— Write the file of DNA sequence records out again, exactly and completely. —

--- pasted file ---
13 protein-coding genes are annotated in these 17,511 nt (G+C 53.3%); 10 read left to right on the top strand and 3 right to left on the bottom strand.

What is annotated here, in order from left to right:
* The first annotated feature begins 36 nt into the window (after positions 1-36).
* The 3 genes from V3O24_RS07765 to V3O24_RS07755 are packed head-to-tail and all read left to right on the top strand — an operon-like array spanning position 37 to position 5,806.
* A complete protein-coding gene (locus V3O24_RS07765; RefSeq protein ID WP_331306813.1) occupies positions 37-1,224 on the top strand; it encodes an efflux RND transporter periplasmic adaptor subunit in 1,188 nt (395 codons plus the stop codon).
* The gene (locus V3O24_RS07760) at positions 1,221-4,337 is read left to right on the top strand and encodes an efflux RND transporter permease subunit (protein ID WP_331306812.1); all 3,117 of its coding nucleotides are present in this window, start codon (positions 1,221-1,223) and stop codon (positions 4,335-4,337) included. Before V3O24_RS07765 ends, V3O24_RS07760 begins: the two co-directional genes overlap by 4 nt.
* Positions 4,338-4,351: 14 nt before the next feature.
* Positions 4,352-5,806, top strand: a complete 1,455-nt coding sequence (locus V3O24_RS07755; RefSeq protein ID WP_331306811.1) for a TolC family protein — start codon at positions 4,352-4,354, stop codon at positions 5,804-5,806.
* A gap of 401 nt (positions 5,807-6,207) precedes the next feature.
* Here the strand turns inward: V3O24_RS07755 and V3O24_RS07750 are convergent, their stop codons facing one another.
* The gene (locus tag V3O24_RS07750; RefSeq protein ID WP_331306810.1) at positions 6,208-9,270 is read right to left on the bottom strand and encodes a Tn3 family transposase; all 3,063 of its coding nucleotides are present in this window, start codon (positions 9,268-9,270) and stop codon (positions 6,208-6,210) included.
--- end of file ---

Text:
13 protein-coding genes are annotated in these 17,511 nt (G+C 53.3%); 10 read left to right on the top strand and 3 right to left on the bottom strand.

What is annotated here, in order from left to right:
* The first annotated feature begins 36 nt into the window (after positions 1-36).
* The 3 genes from V3O24_RS07765 to V3O24_RS07755 are packed head-to-tail and all read left to right on the top strand — an operon-like array spanning position 37 to position 5,806.
* A complete protein-coding gene (locus V3O24_RS07765; RefSeq protein ID WP_331306813.1) occupies positions 37-1,224 on the top strand; it encodes an efflux RND transporter periplasmic adaptor subunit in 1,188 nt (395 codons plus the stop codon).
* The gene (locus V3O24_RS07760) at positions 1,221-4,337 is read left to right on the top strand and encodes an efflux RND transporter permease subunit (protein ID WP_331306812.1); all 3,117 of its coding nucleotides are present in this window, start codon (positions 1,221-1,223) and stop codon (positions 4,335-4,337) included. Before V3O24_RS07765 ends, V3O24_RS07760 begins: the two co-directional genes overlap by 4 nt.
* Positions 4,338-4,351: 14 nt before the next feature.
* Positions 4,352-5,806, top strand: a complete 1,455-nt coding sequence (locus V3O24_RS07755; RefSeq protein ID WP_331306811.1) for a TolC family protein — start codon at positions 4,352-4,354, stop codon at positions 5,804-5,806.
* A gap of 401 nt (positions 5,807-6,207) precedes the next feature.
* Here the strand turns inward: V3O24_RS07755 and V3O24_RS07750 are convergent, their stop codons facing one another.
* The gene (locus tag V3O24_RS07750; RefSeq protein ID WP_331306810.1) at positions 6,208-9,270 is read right to left on the bottom strand and encodes a Tn3 family transposase; all 3,063 of its coding nucleotides are present in this window, start codon (positions 9,268-9,270) and stop codon (positions 6,208-6,210) included.